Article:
What is Space in Art? — How to use it

In Art, Artists by Toni Justamante Jacobs

Usually, when you represent real-life objects on a two-dimensional surface your purpose is to make it look like it is in three dimensions. You would want your work to come to life at any viewer’s sight. And this is where space in art plays an important role. When your art can depict space or create an illusion that there is space, only then will it look 3 dimensional and real.

Also, it will sort of spring to life at a viewer’s first sight. In this piece, you’ll understand what space in art is — The definition of space and how to use it. Although artists doing their work on a two-dimensional piece need to apply the knowledge of space in their works to make it come alive, they are not the only ones who can utilize space in art.

3D artists like sculptors and architects also make use of space in different ways. So, in this space, 2D artists need it, and 3D artists do make use of it. Then, what exactly is space in art, How can we define it?

What is Space in Art?

Space is the region surrounding an object. This space could be within an object, and around it in every direction.

To understand this space which we talk about, place a bowl of fruits on any surface. Step back and take a look. You would realize that depending on where you place the bowl. First, the object is taking up space. Also, around the bowl and the fruits, there is space. There is space in how a fruit overlaps the order in your arrangement.

Even the entire object; bowl and fruits are overlapping the background. Utilizing this space which we refer to in certain ways will give life to your art. A famous art icon once said, “Space is the breath of art”. That is, without the application of space, art is dead. Even novice artists who do not know what makes art do utilize space without fully understanding it. And that is why this piece is important. You need to understand how space works in art and how to use it so that your art will breathe.

” The Library ” by Jacob Lawrence

Now, there are several ways to show space in your work and you might not need to depict all of these in your artworks. Take a look at ‘The Library’ by Jacob Lawrence in 1960. In this piece, the artist uses the method of depicting space called overlapping. Although what is supposed to be humans only looks more figurative than realistic.

In ‘The Library’ by Jacob Lawrence, the artist represents space well by overlapping the objects in the art piece. You can easily tell who is nearer in the picture and who is beyond. The closer figures overlap the distant once, hence, the entire composition gives you an illusion of depth. This work is one of the many that projected him into becoming one of the most famous African American artists of his time.

Creating space to give an illusion of reality in your art cannot be overstated. Whether you’re a 2D artist or a 3D artist, creating an impression of space in and around your work is important. In summary, space is key to all artists, and it is no wonder that it is an element of art.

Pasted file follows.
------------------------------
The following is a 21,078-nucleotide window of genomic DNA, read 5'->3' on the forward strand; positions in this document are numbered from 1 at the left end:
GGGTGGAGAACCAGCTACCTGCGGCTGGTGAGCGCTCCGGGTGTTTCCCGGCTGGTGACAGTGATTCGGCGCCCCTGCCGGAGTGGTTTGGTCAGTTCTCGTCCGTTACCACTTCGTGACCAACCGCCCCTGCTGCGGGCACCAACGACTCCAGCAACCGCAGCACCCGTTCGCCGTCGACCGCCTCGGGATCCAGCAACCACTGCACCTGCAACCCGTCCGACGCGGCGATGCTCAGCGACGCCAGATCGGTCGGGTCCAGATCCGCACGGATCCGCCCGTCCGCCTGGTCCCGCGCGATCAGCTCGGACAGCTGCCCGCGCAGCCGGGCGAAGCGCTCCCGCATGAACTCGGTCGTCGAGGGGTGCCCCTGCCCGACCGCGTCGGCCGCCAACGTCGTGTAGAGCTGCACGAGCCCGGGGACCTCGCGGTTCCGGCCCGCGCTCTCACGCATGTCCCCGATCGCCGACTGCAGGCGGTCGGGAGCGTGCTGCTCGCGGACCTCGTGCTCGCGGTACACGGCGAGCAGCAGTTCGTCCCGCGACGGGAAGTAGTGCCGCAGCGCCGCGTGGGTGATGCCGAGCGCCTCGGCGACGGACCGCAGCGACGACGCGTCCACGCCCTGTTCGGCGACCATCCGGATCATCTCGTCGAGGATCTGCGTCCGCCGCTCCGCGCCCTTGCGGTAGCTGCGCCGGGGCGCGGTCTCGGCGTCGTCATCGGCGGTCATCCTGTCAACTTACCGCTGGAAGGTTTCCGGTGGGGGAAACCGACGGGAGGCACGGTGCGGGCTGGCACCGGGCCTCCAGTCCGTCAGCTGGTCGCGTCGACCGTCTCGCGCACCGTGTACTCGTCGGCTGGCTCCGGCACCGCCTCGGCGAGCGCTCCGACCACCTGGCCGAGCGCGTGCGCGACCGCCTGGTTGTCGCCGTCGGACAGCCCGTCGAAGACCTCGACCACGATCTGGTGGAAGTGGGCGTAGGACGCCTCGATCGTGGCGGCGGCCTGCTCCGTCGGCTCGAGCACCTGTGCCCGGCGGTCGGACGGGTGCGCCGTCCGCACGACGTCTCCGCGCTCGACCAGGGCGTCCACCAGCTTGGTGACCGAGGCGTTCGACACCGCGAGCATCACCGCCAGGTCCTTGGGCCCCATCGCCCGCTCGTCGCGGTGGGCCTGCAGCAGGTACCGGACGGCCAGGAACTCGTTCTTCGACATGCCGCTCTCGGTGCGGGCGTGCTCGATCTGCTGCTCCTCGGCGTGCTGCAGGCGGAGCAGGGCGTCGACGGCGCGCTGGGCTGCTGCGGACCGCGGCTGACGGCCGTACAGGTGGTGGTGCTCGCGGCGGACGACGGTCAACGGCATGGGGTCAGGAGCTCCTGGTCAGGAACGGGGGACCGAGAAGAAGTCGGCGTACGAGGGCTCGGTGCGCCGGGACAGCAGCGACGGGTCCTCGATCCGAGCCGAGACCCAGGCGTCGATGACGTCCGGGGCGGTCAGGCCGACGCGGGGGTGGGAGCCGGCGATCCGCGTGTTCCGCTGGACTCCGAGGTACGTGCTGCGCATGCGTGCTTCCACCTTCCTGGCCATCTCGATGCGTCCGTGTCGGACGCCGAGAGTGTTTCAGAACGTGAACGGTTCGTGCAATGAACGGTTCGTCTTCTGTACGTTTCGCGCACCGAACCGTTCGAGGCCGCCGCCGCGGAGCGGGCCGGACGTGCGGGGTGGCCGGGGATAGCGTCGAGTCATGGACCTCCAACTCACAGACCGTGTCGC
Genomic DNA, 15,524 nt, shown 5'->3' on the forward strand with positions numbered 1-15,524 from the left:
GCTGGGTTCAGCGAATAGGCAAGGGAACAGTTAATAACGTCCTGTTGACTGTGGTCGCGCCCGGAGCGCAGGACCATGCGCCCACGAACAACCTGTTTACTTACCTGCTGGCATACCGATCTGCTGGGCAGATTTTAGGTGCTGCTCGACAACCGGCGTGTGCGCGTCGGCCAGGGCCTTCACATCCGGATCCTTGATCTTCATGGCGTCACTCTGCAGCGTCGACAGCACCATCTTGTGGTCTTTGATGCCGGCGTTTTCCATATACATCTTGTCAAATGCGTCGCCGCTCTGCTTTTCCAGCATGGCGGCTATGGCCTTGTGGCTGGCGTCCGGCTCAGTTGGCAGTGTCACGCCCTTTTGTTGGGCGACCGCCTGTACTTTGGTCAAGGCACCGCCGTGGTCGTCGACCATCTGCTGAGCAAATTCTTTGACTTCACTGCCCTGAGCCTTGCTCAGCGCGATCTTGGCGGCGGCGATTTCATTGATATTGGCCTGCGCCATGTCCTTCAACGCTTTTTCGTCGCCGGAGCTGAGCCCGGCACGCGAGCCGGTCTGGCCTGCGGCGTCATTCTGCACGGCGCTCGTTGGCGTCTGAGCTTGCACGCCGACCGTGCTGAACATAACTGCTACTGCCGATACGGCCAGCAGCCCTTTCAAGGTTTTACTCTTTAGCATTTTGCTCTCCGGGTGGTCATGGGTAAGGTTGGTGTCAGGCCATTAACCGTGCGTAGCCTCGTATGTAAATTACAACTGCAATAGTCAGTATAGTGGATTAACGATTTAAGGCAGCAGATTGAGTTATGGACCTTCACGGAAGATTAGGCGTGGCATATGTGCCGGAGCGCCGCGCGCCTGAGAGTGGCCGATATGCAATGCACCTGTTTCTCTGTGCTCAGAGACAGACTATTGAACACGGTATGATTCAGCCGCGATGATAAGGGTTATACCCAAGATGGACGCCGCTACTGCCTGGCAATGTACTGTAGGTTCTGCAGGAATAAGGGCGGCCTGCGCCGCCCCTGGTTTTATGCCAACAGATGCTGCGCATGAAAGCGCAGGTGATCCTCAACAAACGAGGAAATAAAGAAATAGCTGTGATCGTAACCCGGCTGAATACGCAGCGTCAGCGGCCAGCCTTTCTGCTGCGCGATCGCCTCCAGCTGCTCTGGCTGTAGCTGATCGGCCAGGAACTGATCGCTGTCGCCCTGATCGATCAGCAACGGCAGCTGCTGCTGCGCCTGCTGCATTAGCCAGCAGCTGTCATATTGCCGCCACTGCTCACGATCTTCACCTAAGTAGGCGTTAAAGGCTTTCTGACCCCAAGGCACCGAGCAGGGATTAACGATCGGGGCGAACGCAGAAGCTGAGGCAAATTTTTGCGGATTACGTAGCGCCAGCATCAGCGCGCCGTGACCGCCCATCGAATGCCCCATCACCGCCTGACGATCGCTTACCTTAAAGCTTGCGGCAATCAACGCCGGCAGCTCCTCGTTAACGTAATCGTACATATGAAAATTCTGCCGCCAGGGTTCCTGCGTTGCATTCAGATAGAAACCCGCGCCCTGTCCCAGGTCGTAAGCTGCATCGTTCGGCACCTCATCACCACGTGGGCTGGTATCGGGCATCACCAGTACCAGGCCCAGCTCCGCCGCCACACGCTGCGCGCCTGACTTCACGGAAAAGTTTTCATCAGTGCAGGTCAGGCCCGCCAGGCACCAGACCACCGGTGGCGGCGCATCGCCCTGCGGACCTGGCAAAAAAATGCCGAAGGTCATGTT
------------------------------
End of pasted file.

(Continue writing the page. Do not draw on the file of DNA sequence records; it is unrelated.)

If you do not pay attention to space in your art the whole composition would appear wack. Objects would look like they are dancing in mid-air. Else, the paintings and drawings especially would look plain — not lively.

We have six  ways for you  to show  illusions of space, they are:

  • Overlapping
  • 2. Use of Size to your advantage
  • 3. Space and perspective
  • 4. Use of color and value to create depth
  • 5. Negative and Positive Space
  • 6. Opening Spaces

Overlapping

” Ta Tele Gabon ” by Trigo Piula

The concept of overlapping is when an object covers another so that the foremost object appears to be closer than the one which is partially blocked from view. If you take a look at Trigo Piula‘s work titled Ta Tele Gabon there is an obvious use of overlapping. Although the context of the piece is not our concern, what inspired Trigo to create this piece then was the wars at the time and the influence of the west on Congo precisely.

There is a sort of fetish standing before the people in the image. The people have their heads filled with the ideas of the west. And it is with these people that Trigo Piula uses to show the concept of overlapping. The people closer in view are partially blocking the distant ones.

Use Size to your Advantage

Although the use of size is quite common to show the disparity in objects, it might not quickly strike a common person to use it to represent space adequately. In the use of size, the closer objects are bigger than the ones that are far off. You know that in creating an illusion of depth you needed to manipulate space around your objects so that the distance you wish for is what you will represent adequately.

The bigger an object is when compared to another in the same composition, the greater the distance that is between them. If you take another good look at Trigo Piula’s piece, Ta Tele, she uses size, as well as overlapping. Also, if you observe the people watching the fetish, you would realize that the people that are closer to the fetish are smaller. While those closest to the viewer are larger.

Pierre Adolphe Valette’s “Albert Square

Another example that adequately represents this way of creating an illusion is Pierre Adolphe Valette’s Albert Square, Manchester in 1910. The cart pusher is at the forefront of this image, and he is the biggest object in the piece. Elsewhere, the concept of size could be referred to as a relative size. It simply explains better how sizes of objects relative to each other are being used to create illusions of space.

Space and Perspective

Before anything, it’s important to note that to depict space there many ways to do perspective. These are some of the common terms that you will find in a relationship with perspective.

1. Linear Perspective

2. Aerial Perspective

3. Isometric Perspective

4. Multiple point Perspective

5. Exaggerated Perspective

Linear Perspective

In using perspective, the artist distorts the object so that it represents the space around it and about other objects adequately. When you hear Perspective or linear Perspective,  it simply means that the artist is distorting the objects with lines across horizontal and vertical planes. Perspectives are one of the best ways to create the illusion of space in art.

“The Last Supper” by Leonardo Da Vinci